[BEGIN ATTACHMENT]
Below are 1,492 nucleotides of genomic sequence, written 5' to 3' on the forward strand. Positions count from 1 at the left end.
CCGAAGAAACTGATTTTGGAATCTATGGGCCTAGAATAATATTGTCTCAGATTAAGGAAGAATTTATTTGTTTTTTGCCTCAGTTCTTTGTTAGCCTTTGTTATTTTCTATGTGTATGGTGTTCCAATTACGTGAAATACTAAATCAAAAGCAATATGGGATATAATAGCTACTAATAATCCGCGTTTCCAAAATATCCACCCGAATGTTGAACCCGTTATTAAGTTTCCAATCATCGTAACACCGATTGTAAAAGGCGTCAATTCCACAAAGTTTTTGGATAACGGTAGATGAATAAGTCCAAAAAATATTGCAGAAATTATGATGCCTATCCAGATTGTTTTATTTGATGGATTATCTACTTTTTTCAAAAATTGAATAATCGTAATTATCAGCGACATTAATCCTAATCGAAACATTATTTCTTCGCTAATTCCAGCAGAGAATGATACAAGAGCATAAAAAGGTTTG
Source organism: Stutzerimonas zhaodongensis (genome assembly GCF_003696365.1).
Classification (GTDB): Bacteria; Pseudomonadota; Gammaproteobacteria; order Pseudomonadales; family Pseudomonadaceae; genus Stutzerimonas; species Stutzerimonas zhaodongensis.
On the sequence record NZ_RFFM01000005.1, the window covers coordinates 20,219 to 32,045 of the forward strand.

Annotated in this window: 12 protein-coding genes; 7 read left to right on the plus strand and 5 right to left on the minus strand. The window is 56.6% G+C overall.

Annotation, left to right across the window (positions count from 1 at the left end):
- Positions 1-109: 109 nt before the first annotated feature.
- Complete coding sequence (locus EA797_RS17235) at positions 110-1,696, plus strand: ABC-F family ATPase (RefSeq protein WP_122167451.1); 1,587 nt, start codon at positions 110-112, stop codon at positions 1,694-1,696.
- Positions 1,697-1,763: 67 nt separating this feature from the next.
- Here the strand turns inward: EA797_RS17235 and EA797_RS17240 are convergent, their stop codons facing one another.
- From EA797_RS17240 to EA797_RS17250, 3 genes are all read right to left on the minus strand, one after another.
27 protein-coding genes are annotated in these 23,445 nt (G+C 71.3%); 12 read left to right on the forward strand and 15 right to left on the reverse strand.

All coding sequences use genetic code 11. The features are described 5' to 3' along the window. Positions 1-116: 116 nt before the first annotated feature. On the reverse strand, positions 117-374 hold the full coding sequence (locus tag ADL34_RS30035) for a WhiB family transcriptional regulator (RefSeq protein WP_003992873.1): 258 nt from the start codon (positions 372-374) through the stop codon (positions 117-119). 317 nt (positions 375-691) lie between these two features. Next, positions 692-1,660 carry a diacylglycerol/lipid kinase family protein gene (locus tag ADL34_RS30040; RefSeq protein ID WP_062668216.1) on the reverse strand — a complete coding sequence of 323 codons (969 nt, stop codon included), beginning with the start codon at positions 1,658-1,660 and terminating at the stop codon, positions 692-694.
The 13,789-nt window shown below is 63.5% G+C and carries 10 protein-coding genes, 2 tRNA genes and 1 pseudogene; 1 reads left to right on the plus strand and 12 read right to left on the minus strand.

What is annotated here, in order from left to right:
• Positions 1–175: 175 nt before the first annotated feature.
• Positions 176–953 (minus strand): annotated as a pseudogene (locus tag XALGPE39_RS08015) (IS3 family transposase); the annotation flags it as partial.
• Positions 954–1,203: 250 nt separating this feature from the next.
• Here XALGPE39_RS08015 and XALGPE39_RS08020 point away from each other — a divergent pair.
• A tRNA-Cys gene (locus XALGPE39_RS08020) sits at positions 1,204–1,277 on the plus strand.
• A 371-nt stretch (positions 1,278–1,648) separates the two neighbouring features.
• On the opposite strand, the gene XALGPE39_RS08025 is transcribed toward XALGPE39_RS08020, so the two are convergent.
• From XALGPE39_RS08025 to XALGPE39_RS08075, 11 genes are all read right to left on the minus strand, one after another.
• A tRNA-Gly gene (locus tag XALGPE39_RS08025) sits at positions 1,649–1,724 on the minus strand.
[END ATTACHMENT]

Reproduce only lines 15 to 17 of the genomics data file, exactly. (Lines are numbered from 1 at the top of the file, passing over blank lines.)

The 13,789-nt window shown below is 63.5% G+C and carries 10 protein-coding genes, 2 tRNA genes and 1 pseudogene; 1 reads left to right on the plus strand and 12 read right to left on the minus strand.

What is annotated here, in order from left to right:
• Positions 1–175: 175 nt before the first annotated feature.